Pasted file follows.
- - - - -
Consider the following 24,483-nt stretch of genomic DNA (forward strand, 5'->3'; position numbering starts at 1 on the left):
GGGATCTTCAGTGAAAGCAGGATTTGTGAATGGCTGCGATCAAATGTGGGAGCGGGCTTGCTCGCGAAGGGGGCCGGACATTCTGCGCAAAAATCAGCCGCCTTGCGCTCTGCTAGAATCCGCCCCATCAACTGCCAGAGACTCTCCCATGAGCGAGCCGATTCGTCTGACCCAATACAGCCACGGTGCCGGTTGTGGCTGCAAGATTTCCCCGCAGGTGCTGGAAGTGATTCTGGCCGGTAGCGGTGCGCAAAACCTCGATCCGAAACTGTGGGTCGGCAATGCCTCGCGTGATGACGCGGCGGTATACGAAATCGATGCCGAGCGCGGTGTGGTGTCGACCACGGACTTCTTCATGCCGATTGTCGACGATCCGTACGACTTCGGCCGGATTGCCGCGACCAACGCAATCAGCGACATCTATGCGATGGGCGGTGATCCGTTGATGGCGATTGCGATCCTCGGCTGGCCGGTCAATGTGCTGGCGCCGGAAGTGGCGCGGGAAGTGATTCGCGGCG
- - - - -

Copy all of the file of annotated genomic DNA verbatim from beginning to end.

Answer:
Consider the following 24,483-nt stretch of genomic DNA (forward strand, 5'->3'; position numbering starts at 1 on the left):
GGGATCTTCAGTGAAAGCAGGATTTGTGAATGGCTGCGATCAAATGTGGGAGCGGGCTTGCTCGCGAAGGGGGCCGGACATTCTGCGCAAAAATCAGCCGCCTTGCGCTCTGCTAGAATCCGCCCCATCAACTGCCAGAGACTCTCCCATGAGCGAGCCGATTCGTCTGACCCAATACAGCCACGGTGCCGGTTGTGGCTGCAAGATTTCCCCGCAGGTGCTGGAAGTGATTCTGGCCGGTAGCGGTGCGCAAAACCTCGATCCGAAACTGTGGGTCGGCAATGCCTCGCGTGATGACGCGGCGGTATACGAAATCGATGCCGAGCGCGGTGTGGTGTCGACCACGGACTTCTTCATGCCGATTGTCGACGATCCGTACGACTTCGGCCGGATTGCCGCGACCAACGCAATCAGCGACATCTATGCGATGGGCGGTGATCCGTTGATGGCGATTGCGATCCTCGGCTGGCCGGTCAATGTGCTGGCGCCGGAAGTGGCGCGGGAAGTGATTCGCGGCG